Considering the Shia clergy’s long history of forceful propaganda against the Baha'is of Iran, the recent shift is quite remarkable. According to journalist and writer Faraj Sarkohi, the Baha’i faith is the only religion the Shia clergy has responded to by creating a specific organization [the Hojjatieh Society] to combat its activities.  

In his extensive report on the subject, Mohamad Tavakoli-Targhi, Professor of History and Near and Middle Eastern Civilizations at the University of Toronto, writes that since 1941 numerous religious and propaganda societies have been formed in Iran — the sole purpose of which has been to fight Baha’is and their beliefs. (Read a summary of the report here.) The most well known of these organizations are the Islamic Promotion Society founded in 1942 and the Society for Islamic Teachings, which was created a year later. According to the founders of the Society for Islamic Teachings, in 25 years, the society founded 170 other cultural societies that focused primarily on destroying the Baha’i faith. Even in the nineteenth-century under the Qajar dynasty, and long before the Islamic revolution, “making the physical elimination of Babis [the precursors to Baha’is] into a joint state-clergy project, the Shia clerics served as the co-architects of a repressive and authoritarian political structure,” writes Tavakoli-Targhi.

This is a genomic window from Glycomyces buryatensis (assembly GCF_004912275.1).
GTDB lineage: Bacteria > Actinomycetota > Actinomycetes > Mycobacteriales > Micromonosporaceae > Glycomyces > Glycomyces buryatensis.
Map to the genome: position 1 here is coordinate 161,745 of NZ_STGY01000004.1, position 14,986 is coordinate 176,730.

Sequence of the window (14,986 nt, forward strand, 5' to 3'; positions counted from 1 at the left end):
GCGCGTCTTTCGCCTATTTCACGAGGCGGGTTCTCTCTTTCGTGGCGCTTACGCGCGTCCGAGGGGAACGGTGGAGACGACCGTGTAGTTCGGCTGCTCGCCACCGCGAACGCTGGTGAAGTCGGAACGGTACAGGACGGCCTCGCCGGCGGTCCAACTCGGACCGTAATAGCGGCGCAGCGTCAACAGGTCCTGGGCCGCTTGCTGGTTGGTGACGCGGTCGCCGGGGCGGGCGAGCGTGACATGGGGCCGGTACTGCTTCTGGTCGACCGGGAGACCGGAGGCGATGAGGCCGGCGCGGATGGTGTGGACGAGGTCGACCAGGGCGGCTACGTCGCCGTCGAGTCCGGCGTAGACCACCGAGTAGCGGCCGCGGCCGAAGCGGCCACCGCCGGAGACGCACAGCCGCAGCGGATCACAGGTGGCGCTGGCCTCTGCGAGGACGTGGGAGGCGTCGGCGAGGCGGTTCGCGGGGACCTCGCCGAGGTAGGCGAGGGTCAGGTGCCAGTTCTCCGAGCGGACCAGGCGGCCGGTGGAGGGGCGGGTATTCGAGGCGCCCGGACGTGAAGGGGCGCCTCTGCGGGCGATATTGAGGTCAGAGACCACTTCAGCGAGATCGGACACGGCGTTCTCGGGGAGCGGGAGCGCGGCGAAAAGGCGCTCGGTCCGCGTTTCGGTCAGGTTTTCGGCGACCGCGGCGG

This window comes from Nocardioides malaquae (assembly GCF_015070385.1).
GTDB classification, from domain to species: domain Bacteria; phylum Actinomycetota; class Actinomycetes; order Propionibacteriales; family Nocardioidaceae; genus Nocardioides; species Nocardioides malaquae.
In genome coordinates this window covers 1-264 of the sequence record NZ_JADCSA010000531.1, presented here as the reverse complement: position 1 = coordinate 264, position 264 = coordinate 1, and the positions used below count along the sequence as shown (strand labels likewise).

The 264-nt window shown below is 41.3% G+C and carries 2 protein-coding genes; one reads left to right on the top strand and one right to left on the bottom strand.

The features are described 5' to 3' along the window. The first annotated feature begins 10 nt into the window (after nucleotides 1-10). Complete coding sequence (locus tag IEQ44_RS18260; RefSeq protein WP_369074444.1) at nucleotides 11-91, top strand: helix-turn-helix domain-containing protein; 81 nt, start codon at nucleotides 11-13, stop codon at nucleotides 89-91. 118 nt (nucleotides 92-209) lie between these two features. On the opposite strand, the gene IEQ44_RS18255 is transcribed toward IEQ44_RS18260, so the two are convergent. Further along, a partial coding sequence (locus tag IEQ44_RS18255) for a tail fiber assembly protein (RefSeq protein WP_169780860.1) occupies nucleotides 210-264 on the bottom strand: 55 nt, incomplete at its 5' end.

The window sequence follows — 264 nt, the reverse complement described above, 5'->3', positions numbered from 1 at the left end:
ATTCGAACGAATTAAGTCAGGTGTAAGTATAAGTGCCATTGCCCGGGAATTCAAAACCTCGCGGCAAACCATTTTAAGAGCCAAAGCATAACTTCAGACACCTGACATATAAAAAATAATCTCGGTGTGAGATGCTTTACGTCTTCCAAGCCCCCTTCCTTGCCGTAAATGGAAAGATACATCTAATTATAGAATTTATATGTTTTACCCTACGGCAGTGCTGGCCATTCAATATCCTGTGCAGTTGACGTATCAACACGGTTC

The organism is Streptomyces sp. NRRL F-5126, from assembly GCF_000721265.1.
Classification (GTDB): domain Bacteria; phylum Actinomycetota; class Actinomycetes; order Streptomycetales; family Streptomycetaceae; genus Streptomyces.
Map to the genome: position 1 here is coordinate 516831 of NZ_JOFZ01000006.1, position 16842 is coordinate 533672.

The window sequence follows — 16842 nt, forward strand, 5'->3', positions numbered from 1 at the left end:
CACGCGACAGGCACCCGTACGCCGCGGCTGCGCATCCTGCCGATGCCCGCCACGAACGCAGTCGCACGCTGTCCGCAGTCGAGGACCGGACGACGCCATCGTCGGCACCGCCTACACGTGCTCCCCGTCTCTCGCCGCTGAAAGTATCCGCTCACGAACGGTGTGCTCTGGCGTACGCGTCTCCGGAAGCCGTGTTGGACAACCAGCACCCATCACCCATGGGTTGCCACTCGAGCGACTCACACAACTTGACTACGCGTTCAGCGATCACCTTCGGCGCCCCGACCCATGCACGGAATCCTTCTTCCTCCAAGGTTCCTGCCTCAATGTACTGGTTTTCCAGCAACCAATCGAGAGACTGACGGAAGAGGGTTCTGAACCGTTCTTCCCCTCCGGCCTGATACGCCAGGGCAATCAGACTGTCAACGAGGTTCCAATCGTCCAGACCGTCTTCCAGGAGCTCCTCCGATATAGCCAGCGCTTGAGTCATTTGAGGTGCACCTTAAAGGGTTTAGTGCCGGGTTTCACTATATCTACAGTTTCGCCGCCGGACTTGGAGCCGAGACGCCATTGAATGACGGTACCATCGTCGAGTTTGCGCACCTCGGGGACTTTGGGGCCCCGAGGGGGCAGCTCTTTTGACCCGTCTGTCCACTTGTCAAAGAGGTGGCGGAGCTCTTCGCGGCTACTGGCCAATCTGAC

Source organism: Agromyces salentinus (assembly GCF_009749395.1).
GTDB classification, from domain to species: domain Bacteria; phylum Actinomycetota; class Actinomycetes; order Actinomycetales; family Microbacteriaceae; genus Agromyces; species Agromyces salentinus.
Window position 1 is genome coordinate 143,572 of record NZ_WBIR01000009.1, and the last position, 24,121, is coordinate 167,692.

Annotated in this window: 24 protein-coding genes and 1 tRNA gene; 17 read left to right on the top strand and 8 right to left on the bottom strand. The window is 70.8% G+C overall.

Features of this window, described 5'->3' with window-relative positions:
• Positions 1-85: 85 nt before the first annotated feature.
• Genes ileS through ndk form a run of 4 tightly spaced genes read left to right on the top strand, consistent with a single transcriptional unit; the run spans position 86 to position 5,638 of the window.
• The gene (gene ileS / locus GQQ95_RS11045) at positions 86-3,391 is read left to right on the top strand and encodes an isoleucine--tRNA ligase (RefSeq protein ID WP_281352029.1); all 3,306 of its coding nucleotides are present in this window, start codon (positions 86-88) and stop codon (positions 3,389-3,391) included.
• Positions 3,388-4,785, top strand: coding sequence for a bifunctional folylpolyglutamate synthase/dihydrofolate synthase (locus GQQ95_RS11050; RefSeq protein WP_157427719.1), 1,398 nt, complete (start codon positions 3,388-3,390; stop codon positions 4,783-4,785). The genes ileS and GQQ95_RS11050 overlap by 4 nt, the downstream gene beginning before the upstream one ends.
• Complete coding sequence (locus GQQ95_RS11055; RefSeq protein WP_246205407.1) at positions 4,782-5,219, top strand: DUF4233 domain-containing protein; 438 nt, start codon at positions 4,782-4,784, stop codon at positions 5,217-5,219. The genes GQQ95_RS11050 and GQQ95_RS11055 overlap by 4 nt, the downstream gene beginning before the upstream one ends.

Since then, Shia religious authorities have been an essential part of an anti-Baha’i propaganda campaign, issuing numerous fatwas to facilitate their agenda. Over the last several days, Iran’s hardline media have reminded its audience of these fatwas issued by the Supreme Leader Ayatollah Khamenei and other religious authorities. In fact, their opposition to the civil rights of Baha'is and their hatred of the religious minority is one of the only issues on which they can all agree.

 

Voices of Dissent

Nevertheless, other religious authorities think differently. One was the late Ayatollah Hossein-Ali Montazeri, the one-time heir apparent to Ayatollah Khomeini, who declared repeatedly that Baha’is be entitled to civil rights and “Islamic compassion”. Another is Ayatollah Abdolhamid Masoumi-Tehrani who as a symbolic gesture, presented a gift to the Baha’i faith, an intricate work of calligraphy citing a passage from the faith’s holy scripture. He also issued a statement saying the gift was “an expression of sympathy and care from me and on behalf of all my open-minded fellow citizens who respect others for their humanity and not for their religion or way of worship — to all the Baha’is of the world, particularly to the Baha’is of Iran who have suffered in manifold ways as a result of blind religious prejudice.”